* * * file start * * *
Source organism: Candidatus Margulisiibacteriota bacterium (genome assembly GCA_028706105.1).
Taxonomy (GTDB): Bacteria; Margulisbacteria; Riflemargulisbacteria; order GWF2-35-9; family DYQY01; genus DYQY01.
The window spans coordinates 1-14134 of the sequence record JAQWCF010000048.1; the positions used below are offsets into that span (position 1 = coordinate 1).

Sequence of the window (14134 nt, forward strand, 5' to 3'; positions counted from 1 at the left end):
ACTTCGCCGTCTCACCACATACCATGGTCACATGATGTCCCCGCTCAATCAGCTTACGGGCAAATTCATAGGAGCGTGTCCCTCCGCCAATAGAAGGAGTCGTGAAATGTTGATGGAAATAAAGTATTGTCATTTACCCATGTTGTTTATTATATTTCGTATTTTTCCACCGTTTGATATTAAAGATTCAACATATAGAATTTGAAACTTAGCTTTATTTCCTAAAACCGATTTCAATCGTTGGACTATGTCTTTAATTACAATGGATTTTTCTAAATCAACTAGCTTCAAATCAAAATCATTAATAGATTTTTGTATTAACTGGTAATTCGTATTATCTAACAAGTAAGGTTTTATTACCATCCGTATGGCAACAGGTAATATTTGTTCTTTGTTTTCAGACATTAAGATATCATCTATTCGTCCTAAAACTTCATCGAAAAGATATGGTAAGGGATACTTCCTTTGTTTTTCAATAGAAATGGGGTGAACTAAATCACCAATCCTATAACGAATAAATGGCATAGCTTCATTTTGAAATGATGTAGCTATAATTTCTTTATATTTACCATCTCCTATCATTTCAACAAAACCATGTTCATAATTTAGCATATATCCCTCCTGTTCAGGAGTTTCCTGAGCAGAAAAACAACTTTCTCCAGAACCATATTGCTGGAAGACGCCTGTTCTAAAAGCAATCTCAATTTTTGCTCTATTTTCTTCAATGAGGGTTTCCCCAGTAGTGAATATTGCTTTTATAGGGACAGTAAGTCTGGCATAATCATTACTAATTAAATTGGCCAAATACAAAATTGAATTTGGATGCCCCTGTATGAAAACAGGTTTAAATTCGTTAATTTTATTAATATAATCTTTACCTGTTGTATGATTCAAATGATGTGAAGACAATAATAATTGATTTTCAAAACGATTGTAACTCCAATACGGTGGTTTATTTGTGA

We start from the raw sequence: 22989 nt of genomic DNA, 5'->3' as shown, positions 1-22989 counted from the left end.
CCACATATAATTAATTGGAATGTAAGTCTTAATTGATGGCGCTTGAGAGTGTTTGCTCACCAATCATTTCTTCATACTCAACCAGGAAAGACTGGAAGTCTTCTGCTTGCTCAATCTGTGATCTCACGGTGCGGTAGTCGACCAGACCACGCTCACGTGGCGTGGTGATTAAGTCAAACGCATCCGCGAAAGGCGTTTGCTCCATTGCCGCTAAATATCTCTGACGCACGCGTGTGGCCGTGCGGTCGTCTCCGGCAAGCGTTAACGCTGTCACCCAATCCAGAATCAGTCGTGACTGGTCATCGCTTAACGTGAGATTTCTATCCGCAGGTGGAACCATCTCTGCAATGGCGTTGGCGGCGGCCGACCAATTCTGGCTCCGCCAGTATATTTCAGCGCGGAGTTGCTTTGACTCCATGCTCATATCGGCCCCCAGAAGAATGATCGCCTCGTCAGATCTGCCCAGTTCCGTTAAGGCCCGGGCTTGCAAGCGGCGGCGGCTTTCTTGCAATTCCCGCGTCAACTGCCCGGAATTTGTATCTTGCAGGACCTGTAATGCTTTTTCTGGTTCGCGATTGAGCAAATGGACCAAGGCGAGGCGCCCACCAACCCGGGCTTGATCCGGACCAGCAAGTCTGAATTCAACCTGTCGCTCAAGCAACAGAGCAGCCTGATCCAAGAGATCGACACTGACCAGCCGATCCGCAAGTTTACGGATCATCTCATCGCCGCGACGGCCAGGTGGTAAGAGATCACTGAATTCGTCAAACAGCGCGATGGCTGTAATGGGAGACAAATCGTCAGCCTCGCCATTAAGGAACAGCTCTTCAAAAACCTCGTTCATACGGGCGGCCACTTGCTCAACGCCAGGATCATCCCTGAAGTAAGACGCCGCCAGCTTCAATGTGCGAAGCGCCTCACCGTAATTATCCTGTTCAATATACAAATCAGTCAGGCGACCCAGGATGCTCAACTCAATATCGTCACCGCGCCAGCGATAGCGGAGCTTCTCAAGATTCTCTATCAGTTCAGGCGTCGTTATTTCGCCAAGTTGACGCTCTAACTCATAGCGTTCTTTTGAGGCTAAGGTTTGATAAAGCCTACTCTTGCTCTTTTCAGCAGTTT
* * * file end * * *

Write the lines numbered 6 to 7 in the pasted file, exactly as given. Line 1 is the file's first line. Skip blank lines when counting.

We start from the raw sequence: 22989 nt of genomic DNA, 5'->3' as shown, positions 1-22989 counted from the left end.
CCACATATAATTAATTGGAATGTAAGTCTTAATTGATGGCGCTTGAGAGTGTTTGCTCACCAATCATTTCTTCATACTCAACCAGGAAAGACTGGAAGTCTTCTGCTTGCTCAATCTGTGATCTCACGGTGCGGTAGTCGACCAGACCACGCTCACGTGGCGTGGTGATTAAGTCAAACGCATCCGCGAAAGGCGTTTGCTCCATTGCCGCTAAATATCTCTGACGCACGCGTGTGGCCGTGCGGTCGTCTCCGGCAAGCGTTAACGCTGTCACCCAATCCAGAATCAGTCGTGACTGGTCATCGCTTAACGTGAGATTTCTATCCGCAGGTGGAACCATCTCTGCAATGGCGTTGGCGGCGGCCGACCAATTCTGGCTCCGCCAGTATATTTCAGCGCGGAGTTGCTTTGACTCCATGCTCATATCGGCCCCCAGAAGAATGATCGCCTCGTCAGATCTGCCCAGTTCCGTTAAGGCCCGGGCTTGCAAGCGGCGGCGGCTTTCTTGCAATTCCCGCGTCAACTGCCCGGAATTTGTATCTTGCAGGACCTGTAATGCTTTTTCTGGTTCGCGATTGAGCAAATGGACCAAGGCGAGGCGCCCACCAACCCGGGCTTGATCCGGACCAGCAAGTCTGAATTCAACCTGTCGCTCAAGCAACAGAGCAGCCTGATCCAAGAGATCGACACTGACCAGCCGATCCGCAAGTTTACGGATCATCTCATCGCCGCGACGGCCAGGTGGTAAGAGATCACTGAATTCGTCAAACAGCGCGATGGCTGTAATGGGAGACAAATCGTCAGCCTCGCCATTAAGGAACAGCTCTTCAAAAACCTCGTTCATACGGGCGGCCACTTGCTCAACGCCAGGATCATCCCTGAAGTAAGACGCCGCCAGCTTCAATGTGCGAAGCGCCTCACCGTAATTATCCTGTTCAATATACAAATCAGTCAGGCGACCCAGGATGCTCAACTCAATATCGTCACCGCGCCAGCGATAGCGGAGCTTCTCAAGATTCTCTATCAGTTCAGGCGTCGTTATTTCGCCAAGTTGACGCTCTAACTCATAGCGTTCTTTTGAGGCTAAGGTTTGATAAAGCCTACTCTTGCTCTTTTCAGCAGTTT